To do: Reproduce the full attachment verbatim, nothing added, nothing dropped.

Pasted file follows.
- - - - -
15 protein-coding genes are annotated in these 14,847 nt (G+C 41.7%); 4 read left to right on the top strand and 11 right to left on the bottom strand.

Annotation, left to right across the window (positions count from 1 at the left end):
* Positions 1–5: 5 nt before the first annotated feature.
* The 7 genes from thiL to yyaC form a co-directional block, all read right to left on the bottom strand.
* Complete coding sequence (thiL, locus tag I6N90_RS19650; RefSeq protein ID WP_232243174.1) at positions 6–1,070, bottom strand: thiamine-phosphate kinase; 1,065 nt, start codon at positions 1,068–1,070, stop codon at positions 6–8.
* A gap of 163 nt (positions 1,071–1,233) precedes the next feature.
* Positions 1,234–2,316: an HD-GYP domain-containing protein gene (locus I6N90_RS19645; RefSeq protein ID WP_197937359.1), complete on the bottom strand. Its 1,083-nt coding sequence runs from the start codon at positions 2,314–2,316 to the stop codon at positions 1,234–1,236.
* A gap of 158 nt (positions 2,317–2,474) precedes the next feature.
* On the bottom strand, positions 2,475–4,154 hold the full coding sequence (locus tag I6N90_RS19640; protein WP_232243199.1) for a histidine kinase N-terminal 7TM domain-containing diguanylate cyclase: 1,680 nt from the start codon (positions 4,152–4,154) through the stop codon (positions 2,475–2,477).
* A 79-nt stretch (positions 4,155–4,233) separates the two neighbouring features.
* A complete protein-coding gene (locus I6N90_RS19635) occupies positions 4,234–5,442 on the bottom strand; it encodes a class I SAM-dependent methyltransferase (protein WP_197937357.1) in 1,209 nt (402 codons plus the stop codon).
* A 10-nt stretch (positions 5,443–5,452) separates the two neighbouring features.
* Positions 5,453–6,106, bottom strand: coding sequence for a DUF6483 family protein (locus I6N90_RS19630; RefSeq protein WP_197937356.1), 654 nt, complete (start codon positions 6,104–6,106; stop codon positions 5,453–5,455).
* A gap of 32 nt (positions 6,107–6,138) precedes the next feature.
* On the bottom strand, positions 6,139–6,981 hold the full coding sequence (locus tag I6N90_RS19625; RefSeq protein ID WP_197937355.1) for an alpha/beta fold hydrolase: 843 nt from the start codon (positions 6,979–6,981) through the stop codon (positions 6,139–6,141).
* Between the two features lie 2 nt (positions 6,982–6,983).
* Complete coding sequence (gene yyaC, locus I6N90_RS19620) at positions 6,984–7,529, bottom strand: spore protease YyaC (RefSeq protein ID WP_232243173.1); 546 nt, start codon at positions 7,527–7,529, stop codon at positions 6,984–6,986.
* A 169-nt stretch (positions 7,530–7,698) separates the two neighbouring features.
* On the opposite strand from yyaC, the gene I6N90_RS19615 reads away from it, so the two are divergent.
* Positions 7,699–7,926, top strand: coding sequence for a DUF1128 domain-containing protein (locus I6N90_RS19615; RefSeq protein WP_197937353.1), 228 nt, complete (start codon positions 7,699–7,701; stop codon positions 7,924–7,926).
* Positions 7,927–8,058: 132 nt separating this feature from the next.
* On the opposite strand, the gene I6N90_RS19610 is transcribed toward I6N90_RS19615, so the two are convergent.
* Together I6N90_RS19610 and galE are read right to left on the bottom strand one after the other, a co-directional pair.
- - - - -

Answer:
15 protein-coding genes are annotated in these 14,847 nt (G+C 41.7%); 4 read left to right on the top strand and 11 right to left on the bottom strand.

Annotation, left to right across the window (positions count from 1 at the left end):
* Positions 1–5: 5 nt before the first annotated feature.
* The 7 genes from thiL to yyaC form a co-directional block, all read right to left on the bottom strand.
* Complete coding sequence (thiL, locus tag I6N90_RS19650; RefSeq protein ID WP_232243174.1) at positions 6–1,070, bottom strand: thiamine-phosphate kinase; 1,065 nt, start codon at positions 1,068–1,070, stop codon at positions 6–8.
* A gap of 163 nt (positions 1,071–1,233) precedes the next feature.
* Positions 1,234–2,316: an HD-GYP domain-containing protein gene (locus I6N90_RS19645; RefSeq protein ID WP_197937359.1), complete on the bottom strand. Its 1,083-nt coding sequence runs from the start codon at positions 2,314–2,316 to the stop codon at positions 1,234–1,236.
* A gap of 158 nt (positions 2,317–2,474) precedes the next feature.
* On the bottom strand, positions 2,475–4,154 hold the full coding sequence (locus tag I6N90_RS19640; protein WP_232243199.1) for a histidine kinase N-terminal 7TM domain-containing diguanylate cyclase: 1,680 nt from the start codon (positions 4,152–4,154) through the stop codon (positions 2,475–2,477).
* A 79-nt stretch (positions 4,155–4,233) separates the two neighbouring features.
* A complete protein-coding gene (locus I6N90_RS19635) occupies positions 4,234–5,442 on the bottom strand; it encodes a class I SAM-dependent methyltransferase (protein WP_197937357.1) in 1,209 nt (402 codons plus the stop codon).
* A 10-nt stretch (positions 5,443–5,452) separates the two neighbouring features.
* Positions 5,453–6,106, bottom strand: coding sequence for a DUF6483 family protein (locus I6N90_RS19630; RefSeq protein WP_197937356.1), 654 nt, complete (start codon positions 6,104–6,106; stop codon positions 5,453–5,455).
* A gap of 32 nt (positions 6,107–6,138) precedes the next feature.
* On the bottom strand, positions 6,139–6,981 hold the full coding sequence (locus tag I6N90_RS19625; RefSeq protein ID WP_197937355.1) for an alpha/beta fold hydrolase: 843 nt from the start codon (positions 6,979–6,981) through the stop codon (positions 6,139–6,141).
* Between the two features lie 2 nt (positions 6,982–6,983).
* Complete coding sequence (gene yyaC, locus I6N90_RS19620) at positions 6,984–7,529, bottom strand: spore protease YyaC (RefSeq protein ID WP_232243173.1); 546 nt, start codon at positions 7,527–7,529, stop codon at positions 6,984–6,986.
* A 169-nt stretch (positions 7,530–7,698) separates the two neighbouring features.
* On the opposite strand from yyaC, the gene I6N90_RS19615 reads away from it, so the two are divergent.
* Positions 7,699–7,926, top strand: coding sequence for a DUF1128 domain-containing protein (locus I6N90_RS19615; RefSeq protein WP_197937353.1), 228 nt, complete (start codon positions 7,699–7,701; stop codon positions 7,924–7,926).
* Positions 7,927–8,058: 132 nt separating this feature from the next.
* On the opposite strand, the gene I6N90_RS19610 is transcribed toward I6N90_RS19615, so the two are convergent.
* Together I6N90_RS19610 and galE are read right to left on the bottom strand one after the other, a co-directional pair.